FDA releases draft guidance on the least burdensome approach to regulating devices

The US Food and Drug Administration (FDA) have published draft guidance detailing updates to its least burdensome approach to regulating devices. By consolidating regulatory processes and removing or reducing unnecessary burdens associated with FDA regulatory activities, patients may have earlier and continued access to beneficial products.

Congress has directed the FDA to take a least burdensome approach to medical device pre-market evaluation, since the FDA Modernisation Act of 1997, in a way that eliminates unnecessary burdens that may delay the marketing of beneficial new products, while maintaining the statutory requirements for clearance and approval. This draft guidance is intended to accurately reflect Congress’ intent by describing the guiding principles and recommended approach for FDA staff and industry to facilitate consistent application of least burdensome principles.

The FDA defines “least burdensome” to be the “minimum amount of information necessary to adequately address a regulatory question or issue through the most efficient manner at the right time. This concept applies to all products that meet the statutory definition of a device and throughout the total product lifecycle (premarket and postmarket).”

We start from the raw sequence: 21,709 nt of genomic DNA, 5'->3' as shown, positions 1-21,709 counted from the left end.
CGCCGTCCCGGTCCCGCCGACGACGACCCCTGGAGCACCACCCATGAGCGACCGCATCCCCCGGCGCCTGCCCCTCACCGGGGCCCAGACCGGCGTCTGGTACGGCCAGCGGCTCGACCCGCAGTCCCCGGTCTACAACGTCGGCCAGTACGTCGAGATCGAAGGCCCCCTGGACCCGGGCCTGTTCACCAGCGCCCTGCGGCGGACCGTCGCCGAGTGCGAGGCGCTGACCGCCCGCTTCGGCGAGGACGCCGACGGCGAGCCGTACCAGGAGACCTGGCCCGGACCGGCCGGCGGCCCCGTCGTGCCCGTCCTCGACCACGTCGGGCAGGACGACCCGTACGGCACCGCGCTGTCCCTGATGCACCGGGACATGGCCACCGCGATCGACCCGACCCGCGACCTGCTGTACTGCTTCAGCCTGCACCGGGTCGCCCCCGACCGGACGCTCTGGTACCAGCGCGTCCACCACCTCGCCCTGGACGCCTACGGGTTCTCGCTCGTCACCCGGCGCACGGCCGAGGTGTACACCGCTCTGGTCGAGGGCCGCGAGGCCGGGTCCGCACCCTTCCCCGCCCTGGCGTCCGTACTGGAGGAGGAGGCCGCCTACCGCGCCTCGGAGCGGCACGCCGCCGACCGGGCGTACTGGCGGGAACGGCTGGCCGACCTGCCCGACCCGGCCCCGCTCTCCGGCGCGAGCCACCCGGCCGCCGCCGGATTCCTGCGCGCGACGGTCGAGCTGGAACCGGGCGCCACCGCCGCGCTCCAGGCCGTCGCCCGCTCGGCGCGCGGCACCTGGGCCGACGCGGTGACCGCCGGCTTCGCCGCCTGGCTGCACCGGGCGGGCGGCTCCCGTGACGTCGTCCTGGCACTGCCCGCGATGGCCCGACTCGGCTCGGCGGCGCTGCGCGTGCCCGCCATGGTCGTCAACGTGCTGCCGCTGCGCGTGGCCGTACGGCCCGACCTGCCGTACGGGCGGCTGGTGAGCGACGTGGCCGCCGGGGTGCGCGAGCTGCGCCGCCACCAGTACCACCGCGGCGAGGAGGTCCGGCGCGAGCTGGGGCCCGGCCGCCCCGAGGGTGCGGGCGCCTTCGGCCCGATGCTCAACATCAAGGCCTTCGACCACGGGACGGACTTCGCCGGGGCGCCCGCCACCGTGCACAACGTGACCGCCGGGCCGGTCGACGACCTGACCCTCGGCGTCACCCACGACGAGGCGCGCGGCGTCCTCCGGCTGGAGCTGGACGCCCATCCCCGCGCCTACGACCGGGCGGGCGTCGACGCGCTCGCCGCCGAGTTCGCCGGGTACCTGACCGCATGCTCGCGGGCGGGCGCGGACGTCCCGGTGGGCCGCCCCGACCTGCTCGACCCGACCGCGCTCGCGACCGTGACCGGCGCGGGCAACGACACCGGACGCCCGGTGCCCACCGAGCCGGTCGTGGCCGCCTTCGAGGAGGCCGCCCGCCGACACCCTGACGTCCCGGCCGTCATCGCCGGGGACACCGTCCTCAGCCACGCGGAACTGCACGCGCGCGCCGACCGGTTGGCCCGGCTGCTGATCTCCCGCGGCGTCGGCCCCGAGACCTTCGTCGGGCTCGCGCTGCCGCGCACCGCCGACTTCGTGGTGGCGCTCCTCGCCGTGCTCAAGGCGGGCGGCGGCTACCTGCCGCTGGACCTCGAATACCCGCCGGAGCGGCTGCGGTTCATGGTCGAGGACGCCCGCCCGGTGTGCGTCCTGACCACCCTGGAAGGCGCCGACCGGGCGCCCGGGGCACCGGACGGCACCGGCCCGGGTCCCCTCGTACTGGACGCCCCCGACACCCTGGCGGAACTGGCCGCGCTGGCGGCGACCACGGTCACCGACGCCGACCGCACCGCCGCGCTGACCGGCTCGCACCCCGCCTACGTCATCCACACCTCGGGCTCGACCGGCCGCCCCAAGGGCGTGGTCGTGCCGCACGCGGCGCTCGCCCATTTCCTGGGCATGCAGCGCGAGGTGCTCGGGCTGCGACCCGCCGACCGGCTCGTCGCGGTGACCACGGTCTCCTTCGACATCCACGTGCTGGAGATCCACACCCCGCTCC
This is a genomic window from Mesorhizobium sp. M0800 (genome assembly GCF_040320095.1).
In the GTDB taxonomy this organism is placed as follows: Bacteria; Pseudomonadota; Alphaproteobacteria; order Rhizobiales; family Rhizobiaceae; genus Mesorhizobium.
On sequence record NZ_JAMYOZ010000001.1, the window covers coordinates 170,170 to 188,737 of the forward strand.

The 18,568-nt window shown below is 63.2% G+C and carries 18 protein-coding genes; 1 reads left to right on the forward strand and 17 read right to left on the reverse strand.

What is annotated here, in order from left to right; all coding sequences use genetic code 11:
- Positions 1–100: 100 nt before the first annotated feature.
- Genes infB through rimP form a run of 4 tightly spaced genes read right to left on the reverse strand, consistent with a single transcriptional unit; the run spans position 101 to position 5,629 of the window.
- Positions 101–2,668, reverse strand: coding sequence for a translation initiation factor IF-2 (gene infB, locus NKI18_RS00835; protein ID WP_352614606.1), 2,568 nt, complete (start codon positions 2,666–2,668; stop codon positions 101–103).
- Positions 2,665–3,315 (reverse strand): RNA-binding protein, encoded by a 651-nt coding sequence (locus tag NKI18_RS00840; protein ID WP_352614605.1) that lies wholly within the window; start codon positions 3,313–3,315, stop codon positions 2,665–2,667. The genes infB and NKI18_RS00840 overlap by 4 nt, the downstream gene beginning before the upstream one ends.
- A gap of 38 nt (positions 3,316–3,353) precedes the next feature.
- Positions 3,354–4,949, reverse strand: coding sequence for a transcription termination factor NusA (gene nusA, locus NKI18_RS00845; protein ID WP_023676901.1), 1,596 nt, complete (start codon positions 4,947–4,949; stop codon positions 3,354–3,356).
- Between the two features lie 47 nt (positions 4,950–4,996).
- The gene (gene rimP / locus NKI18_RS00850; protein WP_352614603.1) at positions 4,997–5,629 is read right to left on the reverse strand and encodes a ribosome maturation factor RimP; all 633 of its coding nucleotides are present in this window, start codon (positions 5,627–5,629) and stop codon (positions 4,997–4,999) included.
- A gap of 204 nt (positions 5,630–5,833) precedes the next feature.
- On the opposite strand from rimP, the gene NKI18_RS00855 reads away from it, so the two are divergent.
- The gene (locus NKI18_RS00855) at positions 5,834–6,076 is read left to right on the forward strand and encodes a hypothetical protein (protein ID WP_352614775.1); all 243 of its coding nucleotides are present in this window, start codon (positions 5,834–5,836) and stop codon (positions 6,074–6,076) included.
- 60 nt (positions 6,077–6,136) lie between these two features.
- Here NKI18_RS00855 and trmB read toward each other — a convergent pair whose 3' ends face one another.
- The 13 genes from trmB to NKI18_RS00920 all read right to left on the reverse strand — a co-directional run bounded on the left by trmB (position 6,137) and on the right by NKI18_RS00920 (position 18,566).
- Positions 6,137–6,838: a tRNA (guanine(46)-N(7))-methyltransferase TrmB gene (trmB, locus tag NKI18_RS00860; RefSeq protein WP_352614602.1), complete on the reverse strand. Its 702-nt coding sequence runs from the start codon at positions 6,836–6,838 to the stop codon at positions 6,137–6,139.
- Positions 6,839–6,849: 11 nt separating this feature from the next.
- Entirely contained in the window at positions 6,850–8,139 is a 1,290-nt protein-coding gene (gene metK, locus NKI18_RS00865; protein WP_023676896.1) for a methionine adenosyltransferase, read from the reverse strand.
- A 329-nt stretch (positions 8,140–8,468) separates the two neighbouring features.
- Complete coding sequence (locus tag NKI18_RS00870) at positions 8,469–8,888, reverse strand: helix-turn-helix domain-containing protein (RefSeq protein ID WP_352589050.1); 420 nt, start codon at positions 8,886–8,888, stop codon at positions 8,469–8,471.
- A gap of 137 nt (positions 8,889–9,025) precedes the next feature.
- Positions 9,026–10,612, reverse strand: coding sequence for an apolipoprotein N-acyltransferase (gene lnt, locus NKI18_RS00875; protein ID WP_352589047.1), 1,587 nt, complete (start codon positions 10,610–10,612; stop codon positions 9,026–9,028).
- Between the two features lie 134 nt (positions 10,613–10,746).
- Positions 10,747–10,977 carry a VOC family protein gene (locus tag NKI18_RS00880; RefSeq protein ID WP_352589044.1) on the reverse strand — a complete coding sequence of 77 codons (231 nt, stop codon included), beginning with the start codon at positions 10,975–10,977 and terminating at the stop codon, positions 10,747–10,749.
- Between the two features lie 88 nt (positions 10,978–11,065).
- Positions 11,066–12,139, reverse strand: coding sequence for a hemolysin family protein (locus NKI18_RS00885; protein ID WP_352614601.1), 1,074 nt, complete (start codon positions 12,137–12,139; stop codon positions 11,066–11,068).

The FDA state that applying least burdensome principles to device review in recent years has led to a reduction in review times and higher quality applications from industry. In September, the FDA announced plans to develop a less burdensome “alternative” pathway for 510(k) devices, which would be developed in 2018.

According to FDA, the least burdensome principles will apply to: Premarket submissions, including PMAs, premarket notifications (510(k)s, de novo requests, humanitarian device exemption (HDE) applications and investigational device exemption (IDE) applications; additional information and major deficiency letters; Q-submissions; informal or interactive inquiries regarding device development; panel review and recommendations; postmarket surveillance and post-approval studies; reclassifications and exemptions; guidance documents and their application; compliance-related interactions and regulation development.

To reduce the amount of information required from manufacturers, the guidance gives examples where companies can take advantage of less-burdensome sources of clinical data. For example, real world evidence and existing data and nonclinical data from bench testing and computer modelling.